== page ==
It is quite possible that Toshiro Mifune was the greatest screen actor of the 20th century. Sure, there have been plenty of great actors, but when you look at the nearly 200 movies in Mifune's filmography, including classics like Stray Dog, Rashomon, and Seven Samurai, you begin to see a body of work that reaches epic proportions. The recently released five-DVD box set Toshiro Mifune: The Ultimate Collection serves as a testimony to the talent and versatility of the actor.
All of the films in this collection feature Mifune in the role of a samurai, the character type he's most associated with in the United States. For those with only a cursory knowledge of Mifune's work, the biggest surprise of this collection will be Kihachi Okamoto's 1969 Red Lion. Best known for his steely intensity, which was only occasionally offset with sly humor in films like Sanjuro, Mifune takes on a brilliantly comedic role in Red Lion as the aptly named Gonzo, a stuttering dimwit who stumbles around wearing a bright red wig. Returning home to the village he fled years earlier, Gonzo pretends to be a powerful soldier, inspiring his former neighbors to fight back against their oppressors.
Okamoto also directed 1965's Samurai Assassin, a historical film that can only be described as epic. Mifune co-stars with some of Japan's biggest stars in this complex, multi-layered tale (based on real events that took place in 1860) of samurais battling for control as the ruling shogunate crumbles.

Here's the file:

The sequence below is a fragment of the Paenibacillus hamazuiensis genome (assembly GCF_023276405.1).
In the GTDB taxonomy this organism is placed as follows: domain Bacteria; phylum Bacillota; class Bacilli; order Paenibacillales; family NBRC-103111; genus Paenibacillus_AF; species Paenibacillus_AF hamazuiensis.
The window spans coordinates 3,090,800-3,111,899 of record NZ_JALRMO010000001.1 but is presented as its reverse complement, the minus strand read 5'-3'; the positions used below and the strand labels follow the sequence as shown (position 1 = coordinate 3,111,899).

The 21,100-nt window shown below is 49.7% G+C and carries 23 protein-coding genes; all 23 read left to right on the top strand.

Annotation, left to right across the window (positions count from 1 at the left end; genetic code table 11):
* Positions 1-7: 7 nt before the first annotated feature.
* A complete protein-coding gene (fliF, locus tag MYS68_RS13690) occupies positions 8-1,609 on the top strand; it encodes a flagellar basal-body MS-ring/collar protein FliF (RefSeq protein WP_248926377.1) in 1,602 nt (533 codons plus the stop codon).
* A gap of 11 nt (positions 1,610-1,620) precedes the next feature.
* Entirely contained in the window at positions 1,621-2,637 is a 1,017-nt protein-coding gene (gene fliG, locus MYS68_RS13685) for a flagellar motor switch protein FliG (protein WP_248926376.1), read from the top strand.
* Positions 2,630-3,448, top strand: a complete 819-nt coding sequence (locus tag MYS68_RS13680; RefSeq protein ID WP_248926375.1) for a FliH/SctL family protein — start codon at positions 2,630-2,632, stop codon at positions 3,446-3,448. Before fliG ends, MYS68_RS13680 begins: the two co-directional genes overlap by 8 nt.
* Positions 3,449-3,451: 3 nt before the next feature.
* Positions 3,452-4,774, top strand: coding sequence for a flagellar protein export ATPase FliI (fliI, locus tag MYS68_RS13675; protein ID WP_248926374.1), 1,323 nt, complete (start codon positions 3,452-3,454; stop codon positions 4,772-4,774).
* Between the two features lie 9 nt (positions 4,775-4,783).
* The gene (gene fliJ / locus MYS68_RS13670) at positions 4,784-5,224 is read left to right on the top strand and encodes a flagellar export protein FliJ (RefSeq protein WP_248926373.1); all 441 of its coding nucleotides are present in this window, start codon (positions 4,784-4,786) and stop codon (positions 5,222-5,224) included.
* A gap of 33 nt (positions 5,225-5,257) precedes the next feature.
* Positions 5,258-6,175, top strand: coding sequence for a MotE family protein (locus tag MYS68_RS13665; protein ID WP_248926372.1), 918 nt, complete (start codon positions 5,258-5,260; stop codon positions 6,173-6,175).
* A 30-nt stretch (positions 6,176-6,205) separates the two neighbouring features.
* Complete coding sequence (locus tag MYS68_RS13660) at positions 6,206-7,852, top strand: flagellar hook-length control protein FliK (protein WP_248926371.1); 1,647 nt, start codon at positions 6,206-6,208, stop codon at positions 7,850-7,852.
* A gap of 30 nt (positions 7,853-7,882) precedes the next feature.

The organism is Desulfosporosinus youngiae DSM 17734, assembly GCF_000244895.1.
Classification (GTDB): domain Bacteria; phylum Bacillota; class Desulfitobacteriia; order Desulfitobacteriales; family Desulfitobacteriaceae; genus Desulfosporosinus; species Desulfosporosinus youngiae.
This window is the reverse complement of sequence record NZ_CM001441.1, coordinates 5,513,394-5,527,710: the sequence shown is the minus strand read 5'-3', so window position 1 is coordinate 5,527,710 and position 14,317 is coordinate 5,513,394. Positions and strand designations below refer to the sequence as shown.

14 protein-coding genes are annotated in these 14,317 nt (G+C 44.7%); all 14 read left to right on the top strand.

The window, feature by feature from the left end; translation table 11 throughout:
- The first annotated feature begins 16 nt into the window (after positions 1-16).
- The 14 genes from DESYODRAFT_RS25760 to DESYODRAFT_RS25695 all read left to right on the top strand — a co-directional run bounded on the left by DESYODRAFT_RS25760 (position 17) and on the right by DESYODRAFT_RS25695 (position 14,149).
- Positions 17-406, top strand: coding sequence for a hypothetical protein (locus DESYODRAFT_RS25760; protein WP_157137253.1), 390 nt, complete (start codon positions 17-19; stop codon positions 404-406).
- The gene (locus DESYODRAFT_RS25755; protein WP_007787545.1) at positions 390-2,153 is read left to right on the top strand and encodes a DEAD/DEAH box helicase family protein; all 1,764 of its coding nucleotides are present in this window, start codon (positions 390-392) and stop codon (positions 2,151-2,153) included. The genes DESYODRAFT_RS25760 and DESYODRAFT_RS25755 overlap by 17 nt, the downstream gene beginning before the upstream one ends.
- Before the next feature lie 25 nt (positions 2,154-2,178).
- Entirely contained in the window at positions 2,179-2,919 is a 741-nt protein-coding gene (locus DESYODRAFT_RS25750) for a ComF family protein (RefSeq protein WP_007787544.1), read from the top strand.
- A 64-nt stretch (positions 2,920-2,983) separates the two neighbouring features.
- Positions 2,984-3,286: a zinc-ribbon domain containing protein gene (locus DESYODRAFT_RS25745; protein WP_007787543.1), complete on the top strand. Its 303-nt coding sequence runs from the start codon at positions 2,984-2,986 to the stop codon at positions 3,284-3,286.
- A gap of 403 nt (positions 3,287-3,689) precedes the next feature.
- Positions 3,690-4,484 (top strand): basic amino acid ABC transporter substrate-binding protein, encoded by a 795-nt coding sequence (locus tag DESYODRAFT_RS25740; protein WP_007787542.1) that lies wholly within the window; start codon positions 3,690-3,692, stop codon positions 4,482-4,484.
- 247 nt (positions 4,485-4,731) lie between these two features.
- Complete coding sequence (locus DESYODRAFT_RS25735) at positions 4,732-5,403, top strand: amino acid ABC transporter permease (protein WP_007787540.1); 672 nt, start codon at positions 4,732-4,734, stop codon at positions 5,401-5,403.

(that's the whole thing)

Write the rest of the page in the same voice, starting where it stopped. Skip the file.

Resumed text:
One of Mifune's most memorable performances was in Akira Kurosawa's 1961 film Yojimbo. He would reprise what amounts to the same role in 1970's Zatoichi Meets Yojimbo, which paired him up with the popular blind swordsman portrayed by Shintaro Katsu. Mifune would also return as the masterless samurai Yojimbo, hired for a mission so secret he doesn't even know what it is, in 1970's Incident at Blood Pass (also co-starring Katsu).
Samurai Banners (1969) stars Mifune as the legendary and ruthless Kansuke Yamamoto. Director Hiroshi Inagaki stages battle sequences that must be seen to be believed. Meanwhile, Mifune gives a complex performance that brings a sense of humanity to a character of little remorse.
If Toshiro Mifune: The Ultimate Collection isn't enough to get you by, next week marks the DVD release of Okamoto's brilliant 1967 masterpiece, Japan's Longest Day. Based on true events, and absolutely stunning, the film takes place on Aug. 15, 1945, after atomic bombs flattened Hiroshima and Nagasaki. Japan was virtually in ruins, and the government was arguing as to what to do—keep fighting a lost cause, or surrender. Japan's Longest Day shows a side of war never depicted in American film. Mifune stars as Anami, the Minister of the Army, who is determined to see Japan fight on, even if it means the death of every living soul in his beloved country. But when the emperor declares that Japan will peacefully and unconditionally surrender, Anami is caught in an emotional struggle that tears at his soul. Will he remain loyal to the emperor, or will he side with a proposed military coup that will ensure the war continues?